In 2017, the Legislature hired Augenblick, Palaich and Associates (APA) to review and compare Wyoming’s educational program (“basket of goods”) and its standards with those of other states. According to APA, “Wyoming’s Education Program is well aligned in most content areas with regional and high performing comparison states.”

Some believe that if we reduce our “basket of goods” we can reduce expenditures on education, without repercussions from the courts.

Our “basket of goods” consists of the following content areas: Reading/language arts; Social studies; Mathematics, Science; Fine arts and performing arts; Physical education; Health and safety; Humanities; Career/Vocational education, Foreign cultures and languages, Government and civics (including state and federal constitutions); and Computer science.

Which of these educational opportunities should we eliminate for Wyoming’s children, and would it save the state any money?

Wyoming’s K-12 Education School Foundation Program (SFP) is facing a $250 million annual structural deficit, and the School Capital Construction Account (SCCA) faces a $50 million annual shortfall.

Wyoming is like other states; we fund our schools with property taxes. The difference in Wyoming is that minerals pay half of our property taxes. Specifically, coal production has declined in the last ten years from 450 million tons per year to just over 200 million tons, which is a loss of nearly $400 million in state revenues.

To close the “coal gap,” the State must create new revenues (taxes), redirect current funding streams, or reduce spending. The common-sense approach would be a combination of these.

The Wyoming Constitution requires the Legislature to fund an equitable education “adequate to the proper instruction of all youth in the state.”

Due to failed negotiations on the last day of the session, Wyoming’s schools will require a $331 million transfer from the Legislative Stabilization Reserve Account (LSRA), the state’s “rainy day” fund, to maintain operations.

To close the K12 structural shortfall, the Wyoming House of Representatives passed House Bill 173 by a 41-19 vote. HB173 leveraged spending reductions, revenue flows that are headed to savings, federal stimulus funding and a half-percent sales tax for education, triggered only if state reserves were to fall below a critical level. House Bill 173 would have solved about 85% of the K12 SFP funding gap.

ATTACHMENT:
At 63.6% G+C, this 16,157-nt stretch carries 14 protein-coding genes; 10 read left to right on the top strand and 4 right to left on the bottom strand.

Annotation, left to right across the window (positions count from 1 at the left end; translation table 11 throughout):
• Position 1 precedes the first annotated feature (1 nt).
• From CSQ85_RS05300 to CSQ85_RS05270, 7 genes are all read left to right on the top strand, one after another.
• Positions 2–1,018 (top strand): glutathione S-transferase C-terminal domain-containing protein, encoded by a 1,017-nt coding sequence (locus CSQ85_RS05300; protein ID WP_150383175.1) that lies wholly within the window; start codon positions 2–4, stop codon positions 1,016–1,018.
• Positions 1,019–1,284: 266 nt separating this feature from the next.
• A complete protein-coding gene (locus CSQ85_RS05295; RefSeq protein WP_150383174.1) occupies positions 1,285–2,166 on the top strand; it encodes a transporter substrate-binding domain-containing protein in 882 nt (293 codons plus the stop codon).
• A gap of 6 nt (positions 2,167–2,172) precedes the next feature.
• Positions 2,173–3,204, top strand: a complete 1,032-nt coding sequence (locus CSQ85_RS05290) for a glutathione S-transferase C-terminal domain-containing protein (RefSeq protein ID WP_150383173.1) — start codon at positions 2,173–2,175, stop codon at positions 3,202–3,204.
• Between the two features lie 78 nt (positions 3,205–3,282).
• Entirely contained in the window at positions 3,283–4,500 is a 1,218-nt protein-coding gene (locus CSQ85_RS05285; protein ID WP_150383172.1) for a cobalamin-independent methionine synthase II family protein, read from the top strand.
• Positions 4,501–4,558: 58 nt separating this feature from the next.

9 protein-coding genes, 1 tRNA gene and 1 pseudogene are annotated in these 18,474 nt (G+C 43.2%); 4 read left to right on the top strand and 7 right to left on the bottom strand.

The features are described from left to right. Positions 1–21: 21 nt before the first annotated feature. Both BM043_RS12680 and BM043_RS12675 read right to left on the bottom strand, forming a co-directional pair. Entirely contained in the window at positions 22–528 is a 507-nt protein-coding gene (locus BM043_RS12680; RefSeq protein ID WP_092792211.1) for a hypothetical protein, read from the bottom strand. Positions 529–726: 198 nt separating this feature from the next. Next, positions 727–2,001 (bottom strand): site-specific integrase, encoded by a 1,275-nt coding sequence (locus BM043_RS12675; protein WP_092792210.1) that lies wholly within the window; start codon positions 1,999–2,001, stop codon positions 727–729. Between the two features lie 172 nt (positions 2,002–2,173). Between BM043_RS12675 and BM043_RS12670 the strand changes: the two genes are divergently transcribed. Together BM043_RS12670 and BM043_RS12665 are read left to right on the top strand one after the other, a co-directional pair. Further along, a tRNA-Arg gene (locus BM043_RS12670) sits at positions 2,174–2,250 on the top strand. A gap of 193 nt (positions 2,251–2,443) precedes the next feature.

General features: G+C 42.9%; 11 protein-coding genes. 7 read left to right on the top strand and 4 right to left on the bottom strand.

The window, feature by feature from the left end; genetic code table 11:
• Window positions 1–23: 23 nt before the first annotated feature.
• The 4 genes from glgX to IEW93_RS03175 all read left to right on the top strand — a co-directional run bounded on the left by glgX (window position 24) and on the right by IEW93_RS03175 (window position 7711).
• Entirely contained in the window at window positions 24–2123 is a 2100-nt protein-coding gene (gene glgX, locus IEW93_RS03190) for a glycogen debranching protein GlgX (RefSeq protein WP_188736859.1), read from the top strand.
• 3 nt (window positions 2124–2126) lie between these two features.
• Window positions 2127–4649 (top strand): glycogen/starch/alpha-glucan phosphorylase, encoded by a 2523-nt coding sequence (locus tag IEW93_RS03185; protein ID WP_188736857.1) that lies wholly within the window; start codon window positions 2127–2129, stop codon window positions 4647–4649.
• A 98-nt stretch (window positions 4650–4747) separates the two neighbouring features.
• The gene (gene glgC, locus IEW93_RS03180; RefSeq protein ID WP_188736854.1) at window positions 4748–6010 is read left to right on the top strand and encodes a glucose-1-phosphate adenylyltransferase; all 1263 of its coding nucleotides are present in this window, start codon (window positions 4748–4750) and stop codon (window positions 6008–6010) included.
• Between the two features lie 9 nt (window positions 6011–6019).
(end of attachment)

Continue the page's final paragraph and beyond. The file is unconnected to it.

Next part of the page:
Wyoming should continue to look for efficiencies in funding K12 education. It is imperative that Wyoming continue to examine its K12 educational program to remain relevant in an ever-changing world.

However, Wyoming has lost 250 million tons of coal production per year and the taxes generated from it. Wyoming needs a comprehensive solution to education funding that includes reduced spending, redirecting existing revenue flows, and new revenues.

Sincerely,

Albert Sommers
Wyoming House of Representatives
House District #20

Jerry Paxton
Wyoming House of Representatives
House District #47

Steve Harshman
Wyoming House of Representatives
House District #37

Landon Brown
Wyoming House of Representatives
House District #9

Wyoming GOP Praises Balow For Saying No To Critical Race Theory

in News/Education
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By Ellen Fike, Cowboy State Daily

The Wyoming Republican Party is praising Wyoming Superintendent of Public Instruction Jillian Balow’s for her position against teaching critical race theory in schools.

The organization thanked Balow late Wednesday for her pushback against a federal proposal to teach certain controversial topics in history and civics classes, applauding her for listening to the people of Wyoming and “standing in the gap for Republican values.”